Can you believe it has only been two years since we made a decision on who goes to the Legislature? Just like you, I have been enjoying the absence of primaries, general elections and grown men calling each other names. But, here we go again next year and I suggest you fasten your seatbelts, because it looks like another bumpy ride.
It will be good to hear some candidates with new ideas and not something they have heard from the latest “news alert” on a TV news show. I hope to see more people running this year who think for themselves and pull from their own background experience than from what others tell them they should think.
I like good old common sense, which seems to be running low in some arenas these days. Being from the farm, I have noticed how many candidates often claim to be farm raised. Not as many seem to be coming into major offices with farming in their backgrounds these days, but many claim to have spent many hours on their granddaddy’s place in the summer. You have heard them. They begin their speeches, when in farm country, telling about hard times as a youngster back on the farm.
To them, it was always winter, three o’clock in the morning, the depression, and they had to harvest every crop known to man. They all also had to walk hundreds of miles to school in blinding snow storms uphill both ways. I heard one the other day say he would walk four miles to school each day, except days when he was lucky enough to ride a stick horse.
It does help candidates to understand agriculture, but farmers do know when the candidate is getting beyond their field of real understanding.
One hot August day several years ago when I was a child, one such candidate did that in my hometown. I’ve told the story often and I’m sure this is a repeat, but maybe you’ll get a kick out of it at least one more time.
The country store located in the crossroads at Versailles was a favorite gathering place for candidates to meet the farmers in the area on Saturday afternoons. They would shake hands, pass out cards, and visit with the folks shopping at the store. If a crowd gathered, they would even give a speech on the store porch.
On this particular August Saturday afternoon, a crowd did gather to hear a candidate speak on why he should be elected their state senator. As he spoke in a loud and thunderous voice, a little boy moved to the front of the crowd to get a better look.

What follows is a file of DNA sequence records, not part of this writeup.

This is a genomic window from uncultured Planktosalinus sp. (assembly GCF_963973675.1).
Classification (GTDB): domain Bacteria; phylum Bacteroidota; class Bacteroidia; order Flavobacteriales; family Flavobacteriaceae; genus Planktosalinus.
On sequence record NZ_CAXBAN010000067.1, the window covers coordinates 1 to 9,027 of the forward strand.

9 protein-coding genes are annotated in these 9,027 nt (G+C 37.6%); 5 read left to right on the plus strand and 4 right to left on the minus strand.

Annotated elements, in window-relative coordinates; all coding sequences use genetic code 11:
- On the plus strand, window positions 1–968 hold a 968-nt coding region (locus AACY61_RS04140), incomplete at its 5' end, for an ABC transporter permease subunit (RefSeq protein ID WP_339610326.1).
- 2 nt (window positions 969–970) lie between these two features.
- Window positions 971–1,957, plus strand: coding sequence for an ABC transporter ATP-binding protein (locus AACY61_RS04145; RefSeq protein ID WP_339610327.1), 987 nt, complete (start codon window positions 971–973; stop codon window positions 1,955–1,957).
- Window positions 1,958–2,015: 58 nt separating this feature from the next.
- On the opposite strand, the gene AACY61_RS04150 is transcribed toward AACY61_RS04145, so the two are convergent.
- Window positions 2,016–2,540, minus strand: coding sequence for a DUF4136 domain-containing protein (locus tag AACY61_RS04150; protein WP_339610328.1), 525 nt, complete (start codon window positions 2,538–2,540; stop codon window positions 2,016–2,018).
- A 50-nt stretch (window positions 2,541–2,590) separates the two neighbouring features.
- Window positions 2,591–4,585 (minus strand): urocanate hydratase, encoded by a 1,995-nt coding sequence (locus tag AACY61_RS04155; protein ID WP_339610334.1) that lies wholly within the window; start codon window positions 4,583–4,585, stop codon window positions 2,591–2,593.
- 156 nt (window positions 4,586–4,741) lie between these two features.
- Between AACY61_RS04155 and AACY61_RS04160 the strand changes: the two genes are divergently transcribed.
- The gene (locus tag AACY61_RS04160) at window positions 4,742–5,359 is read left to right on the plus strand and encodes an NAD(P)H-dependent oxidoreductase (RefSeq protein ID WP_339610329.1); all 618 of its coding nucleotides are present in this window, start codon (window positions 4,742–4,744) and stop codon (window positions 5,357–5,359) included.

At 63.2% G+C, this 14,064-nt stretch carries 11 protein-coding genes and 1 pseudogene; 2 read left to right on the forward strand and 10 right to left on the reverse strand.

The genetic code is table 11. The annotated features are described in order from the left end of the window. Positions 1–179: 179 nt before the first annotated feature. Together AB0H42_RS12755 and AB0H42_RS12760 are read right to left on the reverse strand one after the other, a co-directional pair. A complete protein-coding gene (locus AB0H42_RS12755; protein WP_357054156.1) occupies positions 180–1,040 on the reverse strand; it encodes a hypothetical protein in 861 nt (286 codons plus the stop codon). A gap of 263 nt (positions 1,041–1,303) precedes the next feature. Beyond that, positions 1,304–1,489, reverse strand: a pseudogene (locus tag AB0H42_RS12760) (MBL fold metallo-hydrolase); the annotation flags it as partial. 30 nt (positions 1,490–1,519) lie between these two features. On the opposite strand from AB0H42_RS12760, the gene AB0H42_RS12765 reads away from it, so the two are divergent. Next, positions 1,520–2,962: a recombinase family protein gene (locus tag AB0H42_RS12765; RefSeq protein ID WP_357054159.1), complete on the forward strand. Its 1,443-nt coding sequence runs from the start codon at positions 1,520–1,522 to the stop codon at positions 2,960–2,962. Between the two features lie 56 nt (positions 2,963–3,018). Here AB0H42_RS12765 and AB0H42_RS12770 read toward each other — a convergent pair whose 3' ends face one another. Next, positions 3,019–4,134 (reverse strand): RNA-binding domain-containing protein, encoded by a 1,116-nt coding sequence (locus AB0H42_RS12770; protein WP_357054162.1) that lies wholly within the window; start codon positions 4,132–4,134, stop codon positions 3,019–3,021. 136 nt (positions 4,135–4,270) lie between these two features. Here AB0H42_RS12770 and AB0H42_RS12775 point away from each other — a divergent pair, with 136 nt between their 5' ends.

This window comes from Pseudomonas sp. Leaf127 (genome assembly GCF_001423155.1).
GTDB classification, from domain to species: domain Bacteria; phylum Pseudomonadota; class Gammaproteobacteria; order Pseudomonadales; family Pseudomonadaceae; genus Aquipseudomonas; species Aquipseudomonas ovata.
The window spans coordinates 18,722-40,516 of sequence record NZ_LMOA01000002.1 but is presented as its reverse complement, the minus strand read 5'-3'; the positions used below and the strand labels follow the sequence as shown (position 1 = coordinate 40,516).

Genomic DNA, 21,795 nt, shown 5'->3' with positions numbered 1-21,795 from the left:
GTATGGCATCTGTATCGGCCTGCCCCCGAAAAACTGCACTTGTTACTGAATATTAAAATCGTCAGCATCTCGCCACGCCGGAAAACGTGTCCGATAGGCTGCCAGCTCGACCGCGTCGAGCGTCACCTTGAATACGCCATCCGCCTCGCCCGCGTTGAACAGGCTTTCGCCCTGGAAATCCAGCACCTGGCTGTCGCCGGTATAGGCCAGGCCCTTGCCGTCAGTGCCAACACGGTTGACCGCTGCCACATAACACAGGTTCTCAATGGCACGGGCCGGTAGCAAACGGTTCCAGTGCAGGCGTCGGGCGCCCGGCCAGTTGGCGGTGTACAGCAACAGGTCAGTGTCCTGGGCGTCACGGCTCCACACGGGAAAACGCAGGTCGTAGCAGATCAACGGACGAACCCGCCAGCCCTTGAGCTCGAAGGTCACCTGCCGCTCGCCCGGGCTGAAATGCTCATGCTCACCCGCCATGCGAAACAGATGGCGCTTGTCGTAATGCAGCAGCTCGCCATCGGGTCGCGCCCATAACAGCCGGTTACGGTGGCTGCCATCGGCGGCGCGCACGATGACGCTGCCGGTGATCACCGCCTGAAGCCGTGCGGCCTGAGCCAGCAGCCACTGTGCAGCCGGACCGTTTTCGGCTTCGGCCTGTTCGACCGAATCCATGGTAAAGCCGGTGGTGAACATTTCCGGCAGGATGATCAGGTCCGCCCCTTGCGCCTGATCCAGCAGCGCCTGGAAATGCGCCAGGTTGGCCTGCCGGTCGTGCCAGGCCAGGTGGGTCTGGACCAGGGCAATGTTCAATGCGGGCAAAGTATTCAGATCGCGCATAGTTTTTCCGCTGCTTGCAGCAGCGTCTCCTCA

The senate candidate had spoken for several minutes giving his qualifications and continued to expound on his important ties to farming. Speaking to a group of people who made their living from plowing the soil, this candidate knew he had to prove he was one of them. As the crowd grew strangely silent the senator-wanna-be said, “I am so rooted in the agriculture community, that I even grew up between two rows of corn.”
When the little boy who had moved down front heard his statement, he immediately tugged at his mother’s dress and said loud enough so everyone in the crowd could hear, “Mama, he must be a punkin!”
Of course he was referring to the fact that back in those days we used to plant pumpkins between the corn rows in the field. Pumpkins were planted in this manner to feed to hogs and not for Halloween decorations. Corn was also gathered by hand as well, making it easy to load the pumpkins as you picked the corn. The modern day corn picker, however, made the practice of planting pumpkins in the corn rows a thing of the past and also saved many farmers backs as well.
Go ahead and enjoy your holidays, because come the first of the year the signs and the candidates will start to appear just like the first leaves of spring. Then it will be up to the people to pick the candidate best of the job. But, just like the little boy, this year we need to keep our ears and eyes open for a few “punkins” out there.
Pettus L. Read writes for the Tennessee Farm Bureau Federation. He may be contacted by e-mail at firstname.lastname@example.org